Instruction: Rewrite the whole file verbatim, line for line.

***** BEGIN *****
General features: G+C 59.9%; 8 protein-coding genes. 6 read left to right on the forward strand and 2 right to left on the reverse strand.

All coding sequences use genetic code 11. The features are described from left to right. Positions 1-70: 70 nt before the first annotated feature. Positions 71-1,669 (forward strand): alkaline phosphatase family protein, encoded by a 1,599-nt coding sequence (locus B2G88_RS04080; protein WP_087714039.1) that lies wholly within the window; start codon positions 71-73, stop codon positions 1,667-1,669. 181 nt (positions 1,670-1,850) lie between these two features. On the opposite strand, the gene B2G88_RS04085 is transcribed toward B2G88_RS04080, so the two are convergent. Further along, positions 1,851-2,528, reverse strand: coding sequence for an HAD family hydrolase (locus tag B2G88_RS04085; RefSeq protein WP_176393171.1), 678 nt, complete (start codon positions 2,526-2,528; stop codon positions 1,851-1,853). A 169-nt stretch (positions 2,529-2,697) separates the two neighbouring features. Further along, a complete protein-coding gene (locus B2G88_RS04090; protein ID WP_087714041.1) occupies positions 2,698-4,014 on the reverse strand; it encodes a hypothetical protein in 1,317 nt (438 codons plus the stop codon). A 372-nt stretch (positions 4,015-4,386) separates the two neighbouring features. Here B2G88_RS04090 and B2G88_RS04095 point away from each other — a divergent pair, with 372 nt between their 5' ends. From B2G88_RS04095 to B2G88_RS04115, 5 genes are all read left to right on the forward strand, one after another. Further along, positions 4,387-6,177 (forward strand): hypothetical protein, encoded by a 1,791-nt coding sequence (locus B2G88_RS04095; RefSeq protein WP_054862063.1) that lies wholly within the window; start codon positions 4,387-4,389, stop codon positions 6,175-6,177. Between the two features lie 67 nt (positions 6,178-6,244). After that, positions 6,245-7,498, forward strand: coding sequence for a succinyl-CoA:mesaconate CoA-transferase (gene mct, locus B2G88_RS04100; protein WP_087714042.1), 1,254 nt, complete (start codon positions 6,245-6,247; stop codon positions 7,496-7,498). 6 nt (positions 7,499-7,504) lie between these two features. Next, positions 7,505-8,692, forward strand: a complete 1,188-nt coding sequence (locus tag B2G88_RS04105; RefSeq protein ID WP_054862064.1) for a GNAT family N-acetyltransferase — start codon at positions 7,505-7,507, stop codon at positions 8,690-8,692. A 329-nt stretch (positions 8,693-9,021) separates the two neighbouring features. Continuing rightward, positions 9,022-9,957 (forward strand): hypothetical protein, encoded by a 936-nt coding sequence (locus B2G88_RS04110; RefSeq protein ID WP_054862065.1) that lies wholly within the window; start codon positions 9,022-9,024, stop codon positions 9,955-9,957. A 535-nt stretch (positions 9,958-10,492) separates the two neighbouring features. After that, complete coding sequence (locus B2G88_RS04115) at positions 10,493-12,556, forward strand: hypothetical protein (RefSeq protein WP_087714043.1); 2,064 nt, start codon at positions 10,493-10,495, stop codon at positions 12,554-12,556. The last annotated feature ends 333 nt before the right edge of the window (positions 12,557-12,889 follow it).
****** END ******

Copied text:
General features: G+C 59.9%; 8 protein-coding genes. 6 read left to right on the forward strand and 2 right to left on the reverse strand.

All coding sequences use genetic code 11. The features are described from left to right. Positions 1-70: 70 nt before the first annotated feature. Positions 71-1,669 (forward strand): alkaline phosphatase family protein, encoded by a 1,599-nt coding sequence (locus B2G88_RS04080; protein WP_087714039.1) that lies wholly within the window; start codon positions 71-73, stop codon positions 1,667-1,669. 181 nt (positions 1,670-1,850) lie between these two features. On the opposite strand, the gene B2G88_RS04085 is transcribed toward B2G88_RS04080, so the two are convergent. Further along, positions 1,851-2,528, reverse strand: coding sequence for an HAD family hydrolase (locus tag B2G88_RS04085; RefSeq protein WP_176393171.1), 678 nt, complete (start codon positions 2,526-2,528; stop codon positions 1,851-1,853). A 169-nt stretch (positions 2,529-2,697) separates the two neighbouring features. Further along, a complete protein-coding gene (locus B2G88_RS04090; protein ID WP_087714041.1) occupies positions 2,698-4,014 on the reverse strand; it encodes a hypothetical protein in 1,317 nt (438 codons plus the stop codon). A 372-nt stretch (positions 4,015-4,386) separates the two neighbouring features. Here B2G88_RS04090 and B2G88_RS04095 point away from each other — a divergent pair, with 372 nt between their 5' ends. From B2G88_RS04095 to B2G88_RS04115, 5 genes are all read left to right on the forward strand, one after another. Further along, positions 4,387-6,177 (forward strand): hypothetical protein, encoded by a 1,791-nt coding sequence (locus B2G88_RS04095; RefSeq protein WP_054862063.1) that lies wholly within the window; start codon positions 4,387-4,389, stop codon positions 6,175-6,177. Between the two features lie 67 nt (positions 6,178-6,244). After that, positions 6,245-7,498, forward strand: coding sequence for a succinyl-CoA:mesaconate CoA-transferase (gene mct, locus B2G88_RS04100; protein WP_087714042.1), 1,254 nt, complete (start codon positions 6,245-6,247; stop codon positions 7,496-7,498). 6 nt (positions 7,499-7,504) lie between these two features. Next, positions 7,505-8,692, forward strand: a complete 1,188-nt coding sequence (locus tag B2G88_RS04105; RefSeq protein ID WP_054862064.1) for a GNAT family N-acetyltransferase — start codon at positions 7,505-7,507, stop codon at positions 8,690-8,692. A 329-nt stretch (positions 8,693-9,021) separates the two neighbouring features. Continuing rightward, positions 9,022-9,957 (forward strand): hypothetical protein, encoded by a 936-nt coding sequence (locus B2G88_RS04110; RefSeq protein ID WP_054862065.1) that lies wholly within the window; start codon positions 9,022-9,024, stop codon positions 9,955-9,957. A 535-nt stretch (positions 9,958-10,492) separates the two neighbouring features. After that, complete coding sequence (locus B2G88_RS04115) at positions 10,493-12,556, forward strand: hypothetical protein (RefSeq protein WP_087714043.1); 2,064 nt, start codon at positions 10,493-10,495, stop codon at positions 12,554-12,556. The last annotated feature ends 333 nt before the right edge of the window (positions 12,557-12,889 follow it).